UPPER WEST SIDE — Moms with strollers, teachers from a neighboring school and local retirees ordered mid-morning pick-me-ups at the new Birch Coffee, which opened its doors for the first time Tuesday morning on Columbus Avenue.
But in a week, owners Paul Schlader and Jeremy Lyman will roll out breakfast, lunch, dinner and weekend brunch menus, orchestrated by Chef Jehangir Mehta, of Iron Chef fame.
Simple white plates will hold the almost entirely vegetarian fare — from Humboldt Fog pizza to chipotle asparagus potato stem buns to caviar toast — and most of it will be easy to share, Lyman said.
This week Birch Coffee will only be open until 6 p.m., but the following week the owners expect to have their liquor license in hand and will serve six beers on draught and 20 in bottles, along with two red wines and two white wines and stay open until 11 p.m., Lyman said.
"The focus is on beer," said Lyman, who said he spent the last 24 hours before the opening at the shop, working on finishing touches.
"We are big boot-strappers. We do what needs to get done," he said. "We cut wood and build shelves."
The shelves, empty for now, will hold a lending library, a cornerstone of Birch Coffee's other two locations, in the Flatiron District and the West Village. Neighbors are encouraged to bring in their favorite old books, both for adults and kids.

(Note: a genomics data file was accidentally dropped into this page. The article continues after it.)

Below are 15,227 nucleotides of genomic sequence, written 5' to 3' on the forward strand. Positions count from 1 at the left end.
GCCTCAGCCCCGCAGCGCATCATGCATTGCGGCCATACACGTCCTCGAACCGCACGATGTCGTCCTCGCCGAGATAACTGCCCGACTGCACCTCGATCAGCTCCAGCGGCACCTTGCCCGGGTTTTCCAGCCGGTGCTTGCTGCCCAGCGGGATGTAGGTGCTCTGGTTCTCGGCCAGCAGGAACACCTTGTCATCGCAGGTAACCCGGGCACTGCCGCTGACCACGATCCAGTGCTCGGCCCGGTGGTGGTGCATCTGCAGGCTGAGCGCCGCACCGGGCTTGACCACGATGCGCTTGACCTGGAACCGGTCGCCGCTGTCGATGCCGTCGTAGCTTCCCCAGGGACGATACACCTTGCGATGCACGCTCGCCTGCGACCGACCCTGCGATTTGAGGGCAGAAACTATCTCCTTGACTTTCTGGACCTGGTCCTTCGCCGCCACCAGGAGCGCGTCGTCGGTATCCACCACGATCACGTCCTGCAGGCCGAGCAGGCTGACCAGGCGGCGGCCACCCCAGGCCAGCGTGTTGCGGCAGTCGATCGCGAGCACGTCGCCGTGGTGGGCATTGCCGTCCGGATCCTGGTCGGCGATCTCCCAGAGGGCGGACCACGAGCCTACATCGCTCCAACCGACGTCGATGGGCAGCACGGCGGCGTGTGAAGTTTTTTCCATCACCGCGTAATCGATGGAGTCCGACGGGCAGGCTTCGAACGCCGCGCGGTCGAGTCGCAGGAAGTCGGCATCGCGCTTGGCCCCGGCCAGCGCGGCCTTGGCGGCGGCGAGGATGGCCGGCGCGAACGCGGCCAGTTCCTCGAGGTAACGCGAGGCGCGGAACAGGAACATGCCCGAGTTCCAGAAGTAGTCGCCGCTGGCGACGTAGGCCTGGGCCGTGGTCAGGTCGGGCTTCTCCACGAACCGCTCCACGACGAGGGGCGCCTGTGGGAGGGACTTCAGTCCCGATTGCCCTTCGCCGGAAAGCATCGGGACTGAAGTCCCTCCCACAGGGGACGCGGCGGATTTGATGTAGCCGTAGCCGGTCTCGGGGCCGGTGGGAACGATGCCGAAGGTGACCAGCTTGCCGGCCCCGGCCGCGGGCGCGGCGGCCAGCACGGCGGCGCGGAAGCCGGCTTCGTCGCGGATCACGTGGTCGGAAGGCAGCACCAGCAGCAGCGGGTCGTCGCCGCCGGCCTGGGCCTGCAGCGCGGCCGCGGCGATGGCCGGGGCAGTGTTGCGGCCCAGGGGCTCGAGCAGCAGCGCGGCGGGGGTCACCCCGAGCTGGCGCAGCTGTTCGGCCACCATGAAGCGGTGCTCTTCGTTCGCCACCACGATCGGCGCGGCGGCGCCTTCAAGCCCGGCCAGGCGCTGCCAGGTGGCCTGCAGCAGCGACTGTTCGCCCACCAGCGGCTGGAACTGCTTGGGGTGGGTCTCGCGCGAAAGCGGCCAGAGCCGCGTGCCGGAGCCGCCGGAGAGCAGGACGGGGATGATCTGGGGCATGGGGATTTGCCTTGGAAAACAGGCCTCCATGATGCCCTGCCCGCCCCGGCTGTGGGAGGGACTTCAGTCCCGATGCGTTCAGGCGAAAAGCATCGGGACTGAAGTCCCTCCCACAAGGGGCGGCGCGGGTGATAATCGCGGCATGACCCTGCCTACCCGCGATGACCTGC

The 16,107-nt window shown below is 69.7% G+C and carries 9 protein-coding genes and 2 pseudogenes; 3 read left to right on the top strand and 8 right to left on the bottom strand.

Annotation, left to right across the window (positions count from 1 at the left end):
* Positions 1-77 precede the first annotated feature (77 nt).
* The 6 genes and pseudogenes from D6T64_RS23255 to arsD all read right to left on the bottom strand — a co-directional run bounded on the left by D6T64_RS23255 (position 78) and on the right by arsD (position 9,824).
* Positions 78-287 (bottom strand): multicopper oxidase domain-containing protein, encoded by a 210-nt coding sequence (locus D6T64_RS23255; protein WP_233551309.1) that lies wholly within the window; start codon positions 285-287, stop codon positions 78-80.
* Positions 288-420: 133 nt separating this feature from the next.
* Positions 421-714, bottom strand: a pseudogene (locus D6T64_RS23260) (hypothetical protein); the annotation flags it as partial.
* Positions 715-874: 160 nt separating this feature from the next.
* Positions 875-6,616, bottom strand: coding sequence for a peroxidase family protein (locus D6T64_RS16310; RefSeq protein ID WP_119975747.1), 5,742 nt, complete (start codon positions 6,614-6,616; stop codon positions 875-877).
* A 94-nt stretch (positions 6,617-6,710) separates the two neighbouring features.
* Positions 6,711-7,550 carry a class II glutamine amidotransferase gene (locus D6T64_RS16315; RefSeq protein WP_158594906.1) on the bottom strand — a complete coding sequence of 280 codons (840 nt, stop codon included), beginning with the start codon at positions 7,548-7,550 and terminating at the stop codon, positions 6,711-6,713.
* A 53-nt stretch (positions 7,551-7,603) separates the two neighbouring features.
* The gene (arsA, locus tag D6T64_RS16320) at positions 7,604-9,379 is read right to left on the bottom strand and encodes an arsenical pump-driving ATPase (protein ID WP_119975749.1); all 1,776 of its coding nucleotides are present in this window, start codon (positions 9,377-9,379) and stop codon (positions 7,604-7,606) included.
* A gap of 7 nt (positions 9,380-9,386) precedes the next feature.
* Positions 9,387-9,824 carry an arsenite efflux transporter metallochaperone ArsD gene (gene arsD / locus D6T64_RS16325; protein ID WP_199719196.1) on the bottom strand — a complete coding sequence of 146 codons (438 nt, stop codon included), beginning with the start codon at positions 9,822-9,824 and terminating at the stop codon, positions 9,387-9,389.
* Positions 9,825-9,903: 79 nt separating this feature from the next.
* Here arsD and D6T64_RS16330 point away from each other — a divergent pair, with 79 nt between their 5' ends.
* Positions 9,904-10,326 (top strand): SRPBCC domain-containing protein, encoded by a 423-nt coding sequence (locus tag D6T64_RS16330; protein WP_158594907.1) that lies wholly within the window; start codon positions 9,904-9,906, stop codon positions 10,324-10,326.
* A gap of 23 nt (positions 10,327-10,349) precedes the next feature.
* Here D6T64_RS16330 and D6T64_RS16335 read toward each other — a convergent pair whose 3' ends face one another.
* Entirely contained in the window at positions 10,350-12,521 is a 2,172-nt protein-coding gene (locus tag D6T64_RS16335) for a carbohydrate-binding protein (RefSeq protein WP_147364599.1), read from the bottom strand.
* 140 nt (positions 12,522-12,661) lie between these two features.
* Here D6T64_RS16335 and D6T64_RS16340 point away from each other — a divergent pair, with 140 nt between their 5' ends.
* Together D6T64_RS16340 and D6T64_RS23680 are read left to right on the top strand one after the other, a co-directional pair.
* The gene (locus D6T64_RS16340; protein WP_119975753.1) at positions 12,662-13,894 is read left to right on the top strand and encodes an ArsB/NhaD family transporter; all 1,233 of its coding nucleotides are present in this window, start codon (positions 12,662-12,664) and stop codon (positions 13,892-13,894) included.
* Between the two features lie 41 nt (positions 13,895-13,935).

The decor is illuminated by large, almost floor-to-ceiling windows, and a metal grid across the ceiling is covered in lights and antique looking exposed light bulbs.
"It's modern and very clean. There's a classy element to it," Lyman said of the shop, which mixes bright and brassy copper surfaces with dark walnut tables and flooring.
Though the duo have two other stores, the launch of the Upper West Side location is a big step forward.
"My mom was here this morning and she was crying," Lyman said.
Michael Schwirtz, 32, a writer and lives nearby, thought Birch was "a long time coming...I've been peering in the window for months."
"[The neighborhood] is lacking in coffee shops," he added. "There seems to be a drought — there aren't even that many Starbucks."
A few people tapped quietly on their laptops, but Schlader and Lyman have said they don't want the shop to be taken over by computers. They've placed the outlets in a section toward the back.
Still, Schwirtz, who said he works from home sometimes, said he saw it as "a place to escape" when he wanted to get out of the house. He lingered over an espresso at a table near the windows before heading out.
Real estate agent Ruth Shnay lives nearby and ducked in the doors cupping an iced Starbucks beverage, but said next time she'd try Birch Coffee instead.
"I think [Birch Coffee] is going to benefit the community," she said. "It's really nice. It will catapult the neighborhood."